10 Tips for Leading More Productive Team Meetings

team meeting

Even before the pandemic began meetings were a problem for companies. Getting people together may seem like the best way to communicate information while also gathering ideas from the team. However, there is a fine line between effective meetings and ones that waste the time of everyone involved. Once the pandemic forced meetings to turn virtual, new issues arose. So, how do you make the most of your meetings?

The following tips will help you transform meetings in your organization.

1. Have an agenda

What’s the purpose of the meeting? What are you discussing? And what are you working to accomplish? If you don’t have this carefully planned out before the meeting, you’re wasting time.

And don’t just have the agenda in your head. You actually need to write it out. This will help you stay focused during the meeting and keep things moving and on topic. Your team is busy with tasks of their own and most of them don’t want to waste time sitting in a meeting about nothing.

Make sure you send the agenda to your team before the meeting begins. This helps remove any unnecessary anxiety that your team will have around what’s being discussed. It will also help everyone to show up prepared. They will know what information they need to have ready prior to the meeting. And they will show up in the right frame of mind.

2. Think twice before inviting people

There are very few meetings that require every team member to be involved. Make sure that you’re only inviting the necessary people to the meeting. Yes, there are times when you need to get everyone together, but it’s most likely not necessary for everyone to be at every meeting. Think about who the decision makers and key players are in the topics that you’re discussing. If there are others who may be slightly impacted by the topic, it may be possible for the necessary information to be passed along to them without them needing to sit through the entire meeting.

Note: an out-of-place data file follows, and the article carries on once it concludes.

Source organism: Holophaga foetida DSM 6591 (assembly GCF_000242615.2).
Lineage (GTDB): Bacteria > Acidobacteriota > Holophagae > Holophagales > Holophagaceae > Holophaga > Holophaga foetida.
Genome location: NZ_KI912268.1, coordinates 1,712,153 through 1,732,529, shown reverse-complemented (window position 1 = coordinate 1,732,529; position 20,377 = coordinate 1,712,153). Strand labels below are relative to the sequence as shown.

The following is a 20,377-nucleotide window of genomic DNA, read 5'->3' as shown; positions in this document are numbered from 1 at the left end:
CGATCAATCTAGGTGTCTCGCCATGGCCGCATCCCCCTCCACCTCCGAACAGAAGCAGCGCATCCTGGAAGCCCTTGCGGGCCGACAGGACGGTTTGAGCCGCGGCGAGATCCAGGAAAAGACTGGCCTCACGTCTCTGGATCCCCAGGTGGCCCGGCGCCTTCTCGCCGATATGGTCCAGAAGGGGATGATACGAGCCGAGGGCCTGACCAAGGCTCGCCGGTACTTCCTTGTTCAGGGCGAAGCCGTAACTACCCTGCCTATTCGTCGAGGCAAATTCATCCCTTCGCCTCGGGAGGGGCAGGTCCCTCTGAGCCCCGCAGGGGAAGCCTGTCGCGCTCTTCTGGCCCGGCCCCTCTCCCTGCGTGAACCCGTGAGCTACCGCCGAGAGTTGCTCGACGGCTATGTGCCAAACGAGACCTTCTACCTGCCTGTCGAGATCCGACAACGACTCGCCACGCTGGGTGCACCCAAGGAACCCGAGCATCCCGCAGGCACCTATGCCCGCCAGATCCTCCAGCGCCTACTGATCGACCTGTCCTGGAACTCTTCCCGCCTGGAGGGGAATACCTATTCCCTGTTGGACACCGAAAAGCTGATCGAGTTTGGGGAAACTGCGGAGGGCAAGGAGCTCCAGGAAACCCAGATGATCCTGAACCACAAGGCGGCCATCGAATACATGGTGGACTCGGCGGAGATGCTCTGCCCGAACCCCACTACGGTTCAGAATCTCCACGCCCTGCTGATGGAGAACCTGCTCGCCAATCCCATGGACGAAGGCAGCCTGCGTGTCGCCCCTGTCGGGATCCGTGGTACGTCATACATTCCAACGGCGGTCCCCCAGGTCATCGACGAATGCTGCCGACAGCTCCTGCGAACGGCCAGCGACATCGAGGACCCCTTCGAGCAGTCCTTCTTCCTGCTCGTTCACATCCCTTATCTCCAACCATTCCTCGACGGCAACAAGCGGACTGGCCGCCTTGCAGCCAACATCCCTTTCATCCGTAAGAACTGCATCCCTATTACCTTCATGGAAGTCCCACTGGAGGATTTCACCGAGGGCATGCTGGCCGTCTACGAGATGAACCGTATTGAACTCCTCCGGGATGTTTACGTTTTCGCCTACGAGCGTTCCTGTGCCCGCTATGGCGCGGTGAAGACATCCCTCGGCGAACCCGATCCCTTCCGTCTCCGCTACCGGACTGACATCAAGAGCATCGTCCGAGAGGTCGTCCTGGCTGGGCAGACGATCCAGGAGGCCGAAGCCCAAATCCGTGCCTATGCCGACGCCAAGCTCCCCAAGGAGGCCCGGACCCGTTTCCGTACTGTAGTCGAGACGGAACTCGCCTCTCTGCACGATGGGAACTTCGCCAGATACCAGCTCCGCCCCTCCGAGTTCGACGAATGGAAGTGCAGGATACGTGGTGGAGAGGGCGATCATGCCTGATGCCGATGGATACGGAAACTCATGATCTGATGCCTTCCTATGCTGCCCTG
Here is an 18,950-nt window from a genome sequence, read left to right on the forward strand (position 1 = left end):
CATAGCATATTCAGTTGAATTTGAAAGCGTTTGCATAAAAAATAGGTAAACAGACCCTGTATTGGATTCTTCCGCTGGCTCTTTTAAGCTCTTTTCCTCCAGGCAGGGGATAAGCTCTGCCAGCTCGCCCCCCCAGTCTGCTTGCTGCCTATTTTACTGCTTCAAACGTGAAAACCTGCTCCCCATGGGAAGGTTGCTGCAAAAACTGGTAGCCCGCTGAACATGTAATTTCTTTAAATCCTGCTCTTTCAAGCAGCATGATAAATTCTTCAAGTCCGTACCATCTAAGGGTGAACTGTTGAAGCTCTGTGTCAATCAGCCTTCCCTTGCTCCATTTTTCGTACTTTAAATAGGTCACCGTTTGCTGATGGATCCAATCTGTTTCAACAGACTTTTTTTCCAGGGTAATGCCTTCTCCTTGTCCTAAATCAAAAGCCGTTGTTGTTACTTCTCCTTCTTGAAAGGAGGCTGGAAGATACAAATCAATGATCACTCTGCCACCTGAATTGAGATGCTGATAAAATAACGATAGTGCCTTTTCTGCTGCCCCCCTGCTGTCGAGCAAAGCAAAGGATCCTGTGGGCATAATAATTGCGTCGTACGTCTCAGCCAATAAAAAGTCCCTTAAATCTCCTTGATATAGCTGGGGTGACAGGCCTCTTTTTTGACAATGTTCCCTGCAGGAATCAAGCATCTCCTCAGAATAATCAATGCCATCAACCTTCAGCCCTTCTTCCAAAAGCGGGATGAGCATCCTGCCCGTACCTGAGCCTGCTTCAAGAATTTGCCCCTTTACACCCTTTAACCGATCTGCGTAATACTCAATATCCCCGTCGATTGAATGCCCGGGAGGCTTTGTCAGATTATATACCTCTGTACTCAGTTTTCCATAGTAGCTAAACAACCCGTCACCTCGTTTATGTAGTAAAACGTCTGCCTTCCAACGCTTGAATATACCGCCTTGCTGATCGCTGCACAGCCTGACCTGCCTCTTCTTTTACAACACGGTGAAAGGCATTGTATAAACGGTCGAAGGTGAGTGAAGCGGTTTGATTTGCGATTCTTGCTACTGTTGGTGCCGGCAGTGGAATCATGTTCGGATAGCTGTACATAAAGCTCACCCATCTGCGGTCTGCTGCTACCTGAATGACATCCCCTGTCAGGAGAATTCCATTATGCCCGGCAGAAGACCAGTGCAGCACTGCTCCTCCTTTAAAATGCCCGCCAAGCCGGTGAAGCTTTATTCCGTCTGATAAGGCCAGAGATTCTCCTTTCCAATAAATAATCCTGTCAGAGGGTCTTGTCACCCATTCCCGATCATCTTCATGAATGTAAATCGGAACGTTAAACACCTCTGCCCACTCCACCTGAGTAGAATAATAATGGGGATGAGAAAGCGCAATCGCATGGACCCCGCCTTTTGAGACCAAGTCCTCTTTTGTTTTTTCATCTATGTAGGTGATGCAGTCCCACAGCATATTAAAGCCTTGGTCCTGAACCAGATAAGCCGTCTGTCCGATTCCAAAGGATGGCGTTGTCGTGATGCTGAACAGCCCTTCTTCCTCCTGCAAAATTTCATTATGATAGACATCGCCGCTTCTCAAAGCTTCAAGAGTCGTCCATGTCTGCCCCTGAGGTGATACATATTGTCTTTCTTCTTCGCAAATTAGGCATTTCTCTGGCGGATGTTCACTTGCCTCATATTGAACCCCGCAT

It’s also OK to have some people only sit through certain parts of the meeting. For example, you may like to start the week off with an entire team meeting to get everyone on the same page. But after the first 10 minutes, there might be people who don’t really need to sit and listen to the rest of the meeting. Let those people return to their normal activities.

While you don’t want to invite people who don’t really need to be at the meeting, you also don’t want to forget to invite someone that really would benefit from being at the table for the topics being discussed. Make sure the necessary people are available for the meeting so you don’t have to chance them missing out on information they need to succeed at their job.

3. Know who is leading the meeting

Have a leader for the meeting. There needs to be someone assigned to keeping the meeting moving. This doesn’t always need to be you just because you are the “leader” of the team. Assign the person who is most involved in the topic that’s being discussed. Make sure whoever you choose will be good at sticking to the agenda and respecting the established time frame.

4. Show up on time

When you schedule a meeting and are taking up time for others on your team, it’s important to stick to the schedule. When you show up late, you’re wasting time and resources. Your team could be spending their time getting something else done instead of sitting and waiting. Remember that your time is not any more important than any other member on your team. If you start to show them that you think your time is more valuable, you’ll quickly lose their respect.

If you’re involved in a meeting, make sure you show up on time. This means you need to become a pro at time management. Don’t schedule meetings back to back. Make sure you have enough time to reach the location you need to be at. And be ready to start when it’s time.

5. Make sure everyone shows up prepared